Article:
There is no doubt that the Covid Pandemic has effected almost everyone on earth. It’s also clear that one of the hardest hit sectors has been the music industry with almost all performances in front of a live audience cancelled or postponed to an unspecified date in the future. While during the pandemic many artists turned to Social media and streaming platforms to remain in the public eye we’ve rarely seen the effects of the lockdown on performing musicians documented in a personal way.
This is about to change with the release of “Love Longing Loss, At Home with Charles Lloyd During a Year of the Plague”. This documentary, supported by the Federal Commissioner for Culture and the Media of the Federal Republic of Germany, will be presented exclusively by the Pierre Boulez Saal in Berlin and streamed free of charge on their website starting on May 11th.
In November 2019, Charles Lloyd made his highly acclaimed debut at the Pierre Boulez Saal. He was supposed to return for two concerts in December 2020 that had to be canceled because of the Covid-19 pandemic. Commissioned by the Pierre Boulez Saal, Lloyd’s wife, painter and video artist Dorothy Darr, set about creating a film portrait of the musician, documenting the time spent in isolation at the couple’s home in Santa Barbara, California. Shot over the course of several months using iPhone and Lumix cameras as well as a portable Zoom recorder, the film provides rare and intimate insights into the artistry of Charles Lloyd—including his reflections on music, solitude, resistance, social injustice, and his own ancestry, as well as a number of solo performances.
Charles Lloyd was born in 1938 in Memphis, Tennessee. He was given his first saxophone at the age of nine, his first teachers were pianist Phineas Newborn and saxophonist Irvin Reason. As a teenager, he played with George Coleman and blues greats like Johnny Ace, Bobby “Blue” Bland, Howlin’ Wolf, and B. B. King. He moved to Los Angeles in 1956 to study music with Halsey Stevens at the University of Southern California. At night, he performed at the city’s jazz clubs with artists such as Ornette Coleman, Billy Higgins, Scott LaFaro, Charlie Haden, and Bobby Hutcherson.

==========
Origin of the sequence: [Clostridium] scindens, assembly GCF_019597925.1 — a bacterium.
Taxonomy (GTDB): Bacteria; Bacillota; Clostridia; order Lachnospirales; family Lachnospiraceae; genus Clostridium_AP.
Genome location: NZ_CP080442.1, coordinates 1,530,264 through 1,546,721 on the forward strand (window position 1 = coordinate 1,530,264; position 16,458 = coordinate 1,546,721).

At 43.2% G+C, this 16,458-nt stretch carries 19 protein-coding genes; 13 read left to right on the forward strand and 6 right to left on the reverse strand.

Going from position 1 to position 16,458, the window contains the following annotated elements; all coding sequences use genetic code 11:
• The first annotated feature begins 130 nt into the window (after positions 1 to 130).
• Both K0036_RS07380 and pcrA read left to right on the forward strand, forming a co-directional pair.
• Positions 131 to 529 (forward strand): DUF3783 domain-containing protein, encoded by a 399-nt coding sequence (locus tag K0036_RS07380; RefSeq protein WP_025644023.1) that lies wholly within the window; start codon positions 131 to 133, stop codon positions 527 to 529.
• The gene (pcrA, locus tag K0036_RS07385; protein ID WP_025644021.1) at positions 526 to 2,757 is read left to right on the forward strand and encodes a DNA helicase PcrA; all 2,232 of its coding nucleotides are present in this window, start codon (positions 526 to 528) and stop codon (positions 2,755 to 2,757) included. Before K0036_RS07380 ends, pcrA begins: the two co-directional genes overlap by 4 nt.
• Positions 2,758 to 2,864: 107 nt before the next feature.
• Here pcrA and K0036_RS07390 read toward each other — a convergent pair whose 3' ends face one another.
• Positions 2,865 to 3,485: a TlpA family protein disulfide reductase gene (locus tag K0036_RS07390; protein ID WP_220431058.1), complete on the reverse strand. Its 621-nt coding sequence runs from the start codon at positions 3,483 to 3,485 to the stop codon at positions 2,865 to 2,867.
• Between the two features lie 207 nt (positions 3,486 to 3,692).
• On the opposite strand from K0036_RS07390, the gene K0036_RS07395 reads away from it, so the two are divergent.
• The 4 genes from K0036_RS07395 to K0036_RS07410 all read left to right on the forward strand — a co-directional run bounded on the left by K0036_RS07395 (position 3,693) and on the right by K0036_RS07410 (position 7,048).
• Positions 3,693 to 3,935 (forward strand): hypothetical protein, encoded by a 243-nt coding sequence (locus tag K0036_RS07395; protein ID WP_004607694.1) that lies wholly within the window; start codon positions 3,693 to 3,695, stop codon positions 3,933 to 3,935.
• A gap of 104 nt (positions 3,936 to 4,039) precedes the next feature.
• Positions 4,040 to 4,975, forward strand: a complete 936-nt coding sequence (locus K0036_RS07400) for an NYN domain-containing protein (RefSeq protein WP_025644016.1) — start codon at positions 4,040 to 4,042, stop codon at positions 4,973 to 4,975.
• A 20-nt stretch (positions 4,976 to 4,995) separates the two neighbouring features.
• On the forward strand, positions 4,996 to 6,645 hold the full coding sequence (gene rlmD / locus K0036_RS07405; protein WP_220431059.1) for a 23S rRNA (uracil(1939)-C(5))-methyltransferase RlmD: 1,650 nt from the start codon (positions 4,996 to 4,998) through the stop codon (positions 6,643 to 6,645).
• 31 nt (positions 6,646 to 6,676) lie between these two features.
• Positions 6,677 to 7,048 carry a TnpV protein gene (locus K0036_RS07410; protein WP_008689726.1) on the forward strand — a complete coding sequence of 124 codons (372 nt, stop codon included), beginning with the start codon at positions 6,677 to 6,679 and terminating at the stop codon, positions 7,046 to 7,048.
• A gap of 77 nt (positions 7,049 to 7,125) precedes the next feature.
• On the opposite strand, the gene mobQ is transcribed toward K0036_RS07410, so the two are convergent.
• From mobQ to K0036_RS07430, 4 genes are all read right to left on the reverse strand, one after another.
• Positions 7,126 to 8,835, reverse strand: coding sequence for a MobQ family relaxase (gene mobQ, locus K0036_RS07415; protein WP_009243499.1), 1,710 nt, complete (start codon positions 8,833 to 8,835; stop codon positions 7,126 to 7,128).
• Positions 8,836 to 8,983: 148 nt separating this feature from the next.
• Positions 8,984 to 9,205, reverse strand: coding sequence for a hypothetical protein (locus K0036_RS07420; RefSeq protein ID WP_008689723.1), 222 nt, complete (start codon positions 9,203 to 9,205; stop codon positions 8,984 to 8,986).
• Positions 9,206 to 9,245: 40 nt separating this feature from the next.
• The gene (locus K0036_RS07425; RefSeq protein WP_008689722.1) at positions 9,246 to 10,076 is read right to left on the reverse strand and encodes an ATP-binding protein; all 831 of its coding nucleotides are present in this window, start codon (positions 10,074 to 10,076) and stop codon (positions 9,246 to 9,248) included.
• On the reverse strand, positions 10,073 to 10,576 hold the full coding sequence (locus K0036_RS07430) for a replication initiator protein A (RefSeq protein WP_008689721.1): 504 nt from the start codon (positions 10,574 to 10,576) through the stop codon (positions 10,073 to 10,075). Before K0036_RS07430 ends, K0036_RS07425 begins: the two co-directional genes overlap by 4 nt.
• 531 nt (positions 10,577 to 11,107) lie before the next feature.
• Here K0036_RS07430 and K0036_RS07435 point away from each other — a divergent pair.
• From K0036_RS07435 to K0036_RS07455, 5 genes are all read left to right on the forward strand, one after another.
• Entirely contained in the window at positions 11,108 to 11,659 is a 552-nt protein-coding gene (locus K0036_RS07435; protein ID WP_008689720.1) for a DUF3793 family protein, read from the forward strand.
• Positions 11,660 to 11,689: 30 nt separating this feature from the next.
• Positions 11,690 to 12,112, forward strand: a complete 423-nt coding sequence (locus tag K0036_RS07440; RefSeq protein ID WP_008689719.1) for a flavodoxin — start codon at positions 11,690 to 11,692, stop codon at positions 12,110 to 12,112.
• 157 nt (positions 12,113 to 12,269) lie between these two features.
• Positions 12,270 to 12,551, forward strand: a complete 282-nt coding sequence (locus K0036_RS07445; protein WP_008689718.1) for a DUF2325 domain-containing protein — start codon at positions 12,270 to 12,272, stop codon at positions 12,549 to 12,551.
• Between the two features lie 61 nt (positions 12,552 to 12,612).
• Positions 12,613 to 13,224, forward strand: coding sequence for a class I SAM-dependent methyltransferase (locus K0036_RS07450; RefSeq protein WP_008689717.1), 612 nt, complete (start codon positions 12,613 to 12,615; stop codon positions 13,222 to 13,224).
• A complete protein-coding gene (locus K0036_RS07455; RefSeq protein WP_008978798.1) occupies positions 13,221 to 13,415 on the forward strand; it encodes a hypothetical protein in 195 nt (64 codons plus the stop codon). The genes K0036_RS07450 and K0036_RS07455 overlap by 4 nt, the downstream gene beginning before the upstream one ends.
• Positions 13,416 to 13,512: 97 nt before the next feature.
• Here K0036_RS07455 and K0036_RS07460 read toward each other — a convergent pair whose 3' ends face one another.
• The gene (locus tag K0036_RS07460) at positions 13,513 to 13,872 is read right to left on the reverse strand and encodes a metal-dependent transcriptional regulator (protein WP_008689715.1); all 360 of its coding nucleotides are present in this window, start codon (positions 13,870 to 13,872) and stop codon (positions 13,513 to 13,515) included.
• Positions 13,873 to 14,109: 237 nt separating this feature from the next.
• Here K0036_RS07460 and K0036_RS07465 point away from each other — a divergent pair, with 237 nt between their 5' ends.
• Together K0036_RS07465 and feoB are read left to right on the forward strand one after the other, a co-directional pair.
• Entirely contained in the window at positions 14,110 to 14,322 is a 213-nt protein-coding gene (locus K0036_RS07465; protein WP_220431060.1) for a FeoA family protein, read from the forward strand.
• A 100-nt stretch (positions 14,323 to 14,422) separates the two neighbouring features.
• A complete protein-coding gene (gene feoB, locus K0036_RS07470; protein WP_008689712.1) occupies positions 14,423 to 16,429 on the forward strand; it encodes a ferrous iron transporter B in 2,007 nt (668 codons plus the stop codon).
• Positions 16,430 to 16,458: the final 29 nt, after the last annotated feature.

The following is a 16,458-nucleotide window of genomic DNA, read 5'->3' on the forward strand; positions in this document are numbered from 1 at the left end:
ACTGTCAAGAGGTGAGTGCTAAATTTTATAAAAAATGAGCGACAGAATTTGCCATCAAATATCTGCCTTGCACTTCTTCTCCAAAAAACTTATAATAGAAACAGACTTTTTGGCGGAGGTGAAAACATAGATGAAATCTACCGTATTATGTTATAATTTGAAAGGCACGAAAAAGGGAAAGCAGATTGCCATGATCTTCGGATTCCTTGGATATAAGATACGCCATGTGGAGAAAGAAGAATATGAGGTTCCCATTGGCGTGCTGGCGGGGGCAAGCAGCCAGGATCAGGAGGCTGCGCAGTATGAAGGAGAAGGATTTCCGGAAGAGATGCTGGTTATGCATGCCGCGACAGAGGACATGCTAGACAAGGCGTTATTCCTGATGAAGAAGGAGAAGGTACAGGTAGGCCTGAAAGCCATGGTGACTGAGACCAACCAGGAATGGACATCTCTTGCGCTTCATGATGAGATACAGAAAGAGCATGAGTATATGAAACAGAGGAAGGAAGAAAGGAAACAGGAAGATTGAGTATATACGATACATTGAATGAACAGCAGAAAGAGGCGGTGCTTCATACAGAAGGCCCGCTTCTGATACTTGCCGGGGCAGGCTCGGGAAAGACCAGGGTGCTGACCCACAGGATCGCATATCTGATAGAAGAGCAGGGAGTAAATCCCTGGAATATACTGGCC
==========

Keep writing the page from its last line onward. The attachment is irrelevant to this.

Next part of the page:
In 1960 he became music director of Chico Hamilton’s group, writing the music for some of his most revered albums. Following a brief engagement in the Cannonball Adderley Sextet, Charles Lloyd founded his own quartet in 1965 together with Keith Jarrett, Jack DeJohnette, and Cecil McBee. The ensemble released numerous acclaimed albums and toured the whole world.
At the height of his career in 1970, Lloyd disbanded the quartet and retreated from the jazz scene. During this time he performed in the Beach Boys’ touring band and contributed to several of their studio recordings. He returned to the public stage in 1981, introducing the French pianist Michel Petrucciani on several world tours. In 1988 he formed a quartet with Swedish pianist Bobo Stenson.
Since then, Charles Lloyd has been working with various artists in a broad variety of musical formations, among them a duo with Billy Higgins, the New Quartet with Jason Moran, Reuben Rogers, and Eric Harland, and the group Charles Lloyd & The Marvels with Billy Frisell and Greg Leisz. Charles Lloyd received an honorary doctorate from Berklee College of Music and was made a Chevalier des Arts et des Lettres in 2019.
The film can be seen on the Pierre Boulez Saal’s website here.
Last modified: May 6, 2021